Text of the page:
Friday, June 19, 2009


John Baptiste Mary Vianney (1786-1859) parish priest of the small remote French village of Ars-en-Dombes from 1818-1859. He was canonised in 1929.

One of the surprises I had on my first journey to England in 1989 was to see how many Anglo-Catholic parishes had a statue or picture of the Cure d'Ars, St John Vianney. Although we Aussies all knew him as the patron saint of parish priests (there will be a little bit about him on this blog on his feast day - 4th August) there has never been the same level of devotion to him among Australian Anglicans (or for that matter among Roman Catholics in these parts).

Pope Benedict has chosen the 150th anniversary of this godly man's death as the beginning of "The Year for Priests." Near the start of his letter, the Holy Father quotes St John Vianney:

"The priesthood is the love of the heart of Jesus.”

In his letter the Pope speaks movingly of the example set for him by the priest at whose side he learned the priestly ministry. He quotes some of the most beautiful bits of St John Vianney; he speaks of the particular difficulties priests face in fulfilling their vocations, as well as the sufferings and pain that are uniquely theirs. He pays tribute to the priests of the Church, while acknowledging with sadness the special evil of abuses committed by a small minority of priests in our day. Drawing his letter to a conclusion, Benedict says: "Despite all the evil present in our world, Jesus' victory over sin and death gives us the strength to look to the future with confidence."

Go HERE to read Pope Benedict's letter.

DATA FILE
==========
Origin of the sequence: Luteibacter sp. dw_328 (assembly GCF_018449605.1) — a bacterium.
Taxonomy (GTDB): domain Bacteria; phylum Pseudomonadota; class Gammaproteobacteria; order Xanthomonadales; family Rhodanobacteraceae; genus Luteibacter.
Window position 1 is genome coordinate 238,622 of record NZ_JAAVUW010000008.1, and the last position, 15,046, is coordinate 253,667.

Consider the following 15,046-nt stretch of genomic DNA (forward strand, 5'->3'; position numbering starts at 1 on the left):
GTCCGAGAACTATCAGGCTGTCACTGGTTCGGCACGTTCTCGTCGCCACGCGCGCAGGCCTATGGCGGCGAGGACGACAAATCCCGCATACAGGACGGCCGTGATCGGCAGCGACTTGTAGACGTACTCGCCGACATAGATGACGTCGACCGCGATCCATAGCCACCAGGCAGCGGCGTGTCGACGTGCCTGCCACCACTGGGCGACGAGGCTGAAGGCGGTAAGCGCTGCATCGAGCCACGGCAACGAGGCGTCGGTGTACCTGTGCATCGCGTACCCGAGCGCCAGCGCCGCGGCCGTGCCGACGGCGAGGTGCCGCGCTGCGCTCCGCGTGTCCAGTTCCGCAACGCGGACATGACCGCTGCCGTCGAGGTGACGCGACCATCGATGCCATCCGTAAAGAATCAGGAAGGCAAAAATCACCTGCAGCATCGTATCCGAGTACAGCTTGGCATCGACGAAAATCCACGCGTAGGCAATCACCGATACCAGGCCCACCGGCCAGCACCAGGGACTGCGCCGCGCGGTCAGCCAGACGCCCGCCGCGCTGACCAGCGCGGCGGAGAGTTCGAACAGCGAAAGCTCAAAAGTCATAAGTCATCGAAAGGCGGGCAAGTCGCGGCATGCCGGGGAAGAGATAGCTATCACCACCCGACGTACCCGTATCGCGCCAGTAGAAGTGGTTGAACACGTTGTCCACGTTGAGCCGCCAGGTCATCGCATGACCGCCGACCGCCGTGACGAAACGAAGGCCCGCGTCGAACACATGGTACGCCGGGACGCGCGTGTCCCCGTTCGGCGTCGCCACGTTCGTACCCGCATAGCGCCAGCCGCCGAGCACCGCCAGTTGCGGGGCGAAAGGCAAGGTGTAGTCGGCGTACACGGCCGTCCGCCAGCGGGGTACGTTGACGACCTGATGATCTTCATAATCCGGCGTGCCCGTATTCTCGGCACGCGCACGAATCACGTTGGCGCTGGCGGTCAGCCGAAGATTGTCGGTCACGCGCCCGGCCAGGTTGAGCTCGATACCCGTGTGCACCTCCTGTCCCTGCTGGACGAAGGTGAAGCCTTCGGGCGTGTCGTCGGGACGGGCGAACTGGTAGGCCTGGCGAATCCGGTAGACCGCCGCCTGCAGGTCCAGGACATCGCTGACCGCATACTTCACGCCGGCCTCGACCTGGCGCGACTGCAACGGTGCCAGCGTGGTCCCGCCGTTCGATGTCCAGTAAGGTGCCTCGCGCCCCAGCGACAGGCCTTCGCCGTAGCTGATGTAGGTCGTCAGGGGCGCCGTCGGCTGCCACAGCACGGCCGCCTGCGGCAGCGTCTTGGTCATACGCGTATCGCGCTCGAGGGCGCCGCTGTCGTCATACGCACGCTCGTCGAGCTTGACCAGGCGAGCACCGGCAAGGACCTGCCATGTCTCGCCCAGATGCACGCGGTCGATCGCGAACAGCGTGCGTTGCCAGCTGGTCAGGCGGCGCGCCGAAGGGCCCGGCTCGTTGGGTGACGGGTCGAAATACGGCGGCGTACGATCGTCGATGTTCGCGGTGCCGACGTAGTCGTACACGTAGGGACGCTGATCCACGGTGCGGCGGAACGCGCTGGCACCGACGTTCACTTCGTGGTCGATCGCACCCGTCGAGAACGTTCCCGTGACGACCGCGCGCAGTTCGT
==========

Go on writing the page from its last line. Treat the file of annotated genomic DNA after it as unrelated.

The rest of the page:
Praise to you, Father of our Lord Jesus Christ,
for in your infinite love you care for your people
by the ministry of priests.

May their faithful service bring lasting good to your Church
and great happiness to them.

Help them to do what is right,
that by their teaching and living
we may grow in the knowledge of your love.

As our priests instruct your people,
enlighten them with the wisdom of Christ the Teacher.

As they preach your Word and celebrate the sacraments,
sanctify them with the holiness of Christ the High Priest.

As they face weakness, suffering and discouragement,
strengthen them with the grace of Christ the Life-Giver.

As they work for peace, unity and healing in your Church,
uphold them with the courage of Christ the Reconciler.

Giver of all good gifts,
make the ministry of our priests a spiritual offering pleasing to you,
through Jesus Christ, our Lord.

This prayer was written by
+ Bishop John F. Kinney
Bishop of the Diocese of St. Cloud
(c) 2002 Diocese of St. Cloud.

Sunday, June 14, 2009


Jesus, our Lord and our God,
Son of the Living God
and Son of the Virgin Mary,
we believe that you are here,
and we adore you.
Behind the whiteness of the Sacred Host,
we believe that you are present,
in all the perfection of your manhood
and divinity,
and we adore you.
With all the angels of heaven,
with your holy Mother Mary,
and with all your saints,
we kneel in humble adoration.


Lord Jesus,
our Eucharistic King,
reigning in the glory of heaven,
living in the hearts of your people,
and truly present before us
in this Blessed Sacrament,
we kneel in adoration and love.
We thank you for making us your people
and drawing us into your love;
we thank you for all the blessings you give us
to strengthen us
for our pilgrimage
through this world to the heavenly country.

CORPUS DOMINI by Fr Sandys Wason (1867-1950)

At every doorway of the rose-hung street,
On the stone stair-heads, in the angled shade,
Peasants in old-time festival brocade
Took refuge from the unrelenting heat;
These, all by some Mystery made one
With those who dozed or whispered, kissed or played
As silver trumpets rang through the arcade,
Leaned to the far-off sound like wind-blown wheat.

A dark-haired boy, sandalled and naked save
A shift of camel's hair, came first as John